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Is Metal Detecting on the Decline?

jim tn

Well-known member
I started with the hobby in 1972. 50 years with it come this summer. I'm not sure, though, how one defines decline? Over my 50 years with the hobby, on a annual bases, I very seldom ran into other detectorists. Didn't then, don't today. I belonged to a metal detecting club for 25 or so years. Numbers remained pretty much the same over the years. A handful joined the club annually, a handful also dropped out.

I don't think there are as many hard core hunters today as there were back a number of years ago. By hard core, I mean, that put in as much time hunting. Too many other things available to occupy ones activities. Also, to much instant gratification is expected and necessary today, it seems.

Without knowing for sure, I highly suspect as many or more detectors get sold today as say, back in the late 80's and early 90's, A period when new offerings were coming out quite rapidly. Minelab sells a lot of detectors! Probably more with the Nox then any other time frame. So their sales seemingly aren't in decline. And that's what I was referring to when I mentioned defining decline.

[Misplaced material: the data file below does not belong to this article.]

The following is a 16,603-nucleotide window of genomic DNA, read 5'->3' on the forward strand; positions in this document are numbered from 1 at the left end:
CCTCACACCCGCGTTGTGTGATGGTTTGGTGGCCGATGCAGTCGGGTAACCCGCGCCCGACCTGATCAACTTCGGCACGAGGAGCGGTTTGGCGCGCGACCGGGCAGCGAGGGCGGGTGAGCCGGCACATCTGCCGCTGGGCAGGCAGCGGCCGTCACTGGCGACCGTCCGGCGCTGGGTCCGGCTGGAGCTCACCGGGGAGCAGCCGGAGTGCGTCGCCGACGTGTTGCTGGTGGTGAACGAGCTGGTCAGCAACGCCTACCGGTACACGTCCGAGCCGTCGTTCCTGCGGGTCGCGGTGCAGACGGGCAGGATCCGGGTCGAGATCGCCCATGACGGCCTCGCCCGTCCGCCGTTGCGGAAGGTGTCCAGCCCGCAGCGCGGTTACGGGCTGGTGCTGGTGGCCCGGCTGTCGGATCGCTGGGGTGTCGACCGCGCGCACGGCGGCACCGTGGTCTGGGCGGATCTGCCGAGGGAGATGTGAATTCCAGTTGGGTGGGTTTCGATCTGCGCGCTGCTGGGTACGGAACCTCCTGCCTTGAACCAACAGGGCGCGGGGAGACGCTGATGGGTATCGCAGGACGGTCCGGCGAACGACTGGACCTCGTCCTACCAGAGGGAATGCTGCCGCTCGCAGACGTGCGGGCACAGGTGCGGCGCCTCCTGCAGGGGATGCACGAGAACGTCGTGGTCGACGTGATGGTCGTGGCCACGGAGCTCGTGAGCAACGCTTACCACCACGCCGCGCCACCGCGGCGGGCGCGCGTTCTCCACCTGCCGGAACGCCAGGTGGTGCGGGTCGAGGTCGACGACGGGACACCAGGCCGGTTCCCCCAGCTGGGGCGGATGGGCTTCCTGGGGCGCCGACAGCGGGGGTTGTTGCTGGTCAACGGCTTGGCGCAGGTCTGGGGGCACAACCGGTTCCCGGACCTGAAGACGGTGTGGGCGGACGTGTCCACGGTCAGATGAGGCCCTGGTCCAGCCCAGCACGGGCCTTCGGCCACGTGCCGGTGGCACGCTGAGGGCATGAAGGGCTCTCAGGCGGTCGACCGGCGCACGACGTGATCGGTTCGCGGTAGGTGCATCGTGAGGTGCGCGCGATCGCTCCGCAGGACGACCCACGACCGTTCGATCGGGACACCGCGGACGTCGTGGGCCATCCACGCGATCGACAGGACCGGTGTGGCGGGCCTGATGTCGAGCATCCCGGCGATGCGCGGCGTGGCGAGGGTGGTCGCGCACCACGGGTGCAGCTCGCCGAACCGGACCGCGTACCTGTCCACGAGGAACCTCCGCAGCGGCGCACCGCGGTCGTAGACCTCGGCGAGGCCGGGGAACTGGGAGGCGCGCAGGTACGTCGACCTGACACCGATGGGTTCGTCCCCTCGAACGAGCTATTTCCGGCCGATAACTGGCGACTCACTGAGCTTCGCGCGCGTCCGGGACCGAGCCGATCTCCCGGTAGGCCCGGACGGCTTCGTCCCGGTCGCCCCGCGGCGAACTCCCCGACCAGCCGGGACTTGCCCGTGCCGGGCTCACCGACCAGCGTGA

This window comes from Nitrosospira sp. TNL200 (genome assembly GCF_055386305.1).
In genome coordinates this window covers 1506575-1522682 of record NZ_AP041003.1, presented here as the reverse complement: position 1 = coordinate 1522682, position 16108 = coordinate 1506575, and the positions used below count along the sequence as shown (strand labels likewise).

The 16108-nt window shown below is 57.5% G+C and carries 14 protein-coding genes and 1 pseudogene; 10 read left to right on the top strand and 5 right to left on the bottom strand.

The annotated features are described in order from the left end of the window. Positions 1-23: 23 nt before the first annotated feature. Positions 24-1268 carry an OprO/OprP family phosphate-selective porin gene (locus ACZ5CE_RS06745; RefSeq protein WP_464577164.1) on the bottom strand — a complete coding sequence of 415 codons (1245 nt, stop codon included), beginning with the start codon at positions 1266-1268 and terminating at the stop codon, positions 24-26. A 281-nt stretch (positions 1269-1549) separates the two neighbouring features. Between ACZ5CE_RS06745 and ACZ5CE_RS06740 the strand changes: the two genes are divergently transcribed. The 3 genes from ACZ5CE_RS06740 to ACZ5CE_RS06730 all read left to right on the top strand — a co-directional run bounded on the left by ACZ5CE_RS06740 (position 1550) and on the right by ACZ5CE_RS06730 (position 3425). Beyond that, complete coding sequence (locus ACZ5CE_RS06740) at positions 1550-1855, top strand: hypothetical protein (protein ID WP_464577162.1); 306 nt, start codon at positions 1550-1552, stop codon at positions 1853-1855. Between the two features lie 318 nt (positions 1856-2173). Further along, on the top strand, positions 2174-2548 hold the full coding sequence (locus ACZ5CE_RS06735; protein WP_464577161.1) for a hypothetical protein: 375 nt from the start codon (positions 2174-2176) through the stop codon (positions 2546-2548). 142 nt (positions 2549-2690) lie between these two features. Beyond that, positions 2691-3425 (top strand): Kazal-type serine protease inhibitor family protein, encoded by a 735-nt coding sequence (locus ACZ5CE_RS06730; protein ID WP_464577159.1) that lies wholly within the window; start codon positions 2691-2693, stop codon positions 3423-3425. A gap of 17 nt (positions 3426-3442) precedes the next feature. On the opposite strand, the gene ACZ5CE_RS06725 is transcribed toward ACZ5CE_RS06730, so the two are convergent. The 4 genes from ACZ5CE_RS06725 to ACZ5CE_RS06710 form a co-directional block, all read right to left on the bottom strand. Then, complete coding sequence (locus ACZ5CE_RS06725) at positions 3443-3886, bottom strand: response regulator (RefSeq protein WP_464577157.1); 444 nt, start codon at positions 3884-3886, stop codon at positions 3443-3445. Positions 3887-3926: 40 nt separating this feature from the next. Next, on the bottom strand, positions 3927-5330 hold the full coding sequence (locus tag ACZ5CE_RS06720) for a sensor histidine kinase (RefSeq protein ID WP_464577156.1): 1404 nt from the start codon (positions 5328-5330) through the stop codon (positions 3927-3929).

A long way around getting to, "not sure if the hobby is in decline, or not." HH jim tn
 

Coin Rescue Inc

Well-known member
Yes it started declining with the advent of clad coins and tungston rings.
Good places to search are dissappearing.
Young people never had silver coins in hand to know what they are missing. The mom and pop stores are gone.
Is there a defector that will find bit-coins?
Paradise Lost🤔
 

irnwrkr

Well-known member
Metal detecting requires patience and many times disappointments due to trash being dug. Many people don’t have the tenacity to carry on in this hobby. People are out for instant gratification, and as time goes on there may be fewer and fewer out hunting
 

DFX-Gregg

Well-known member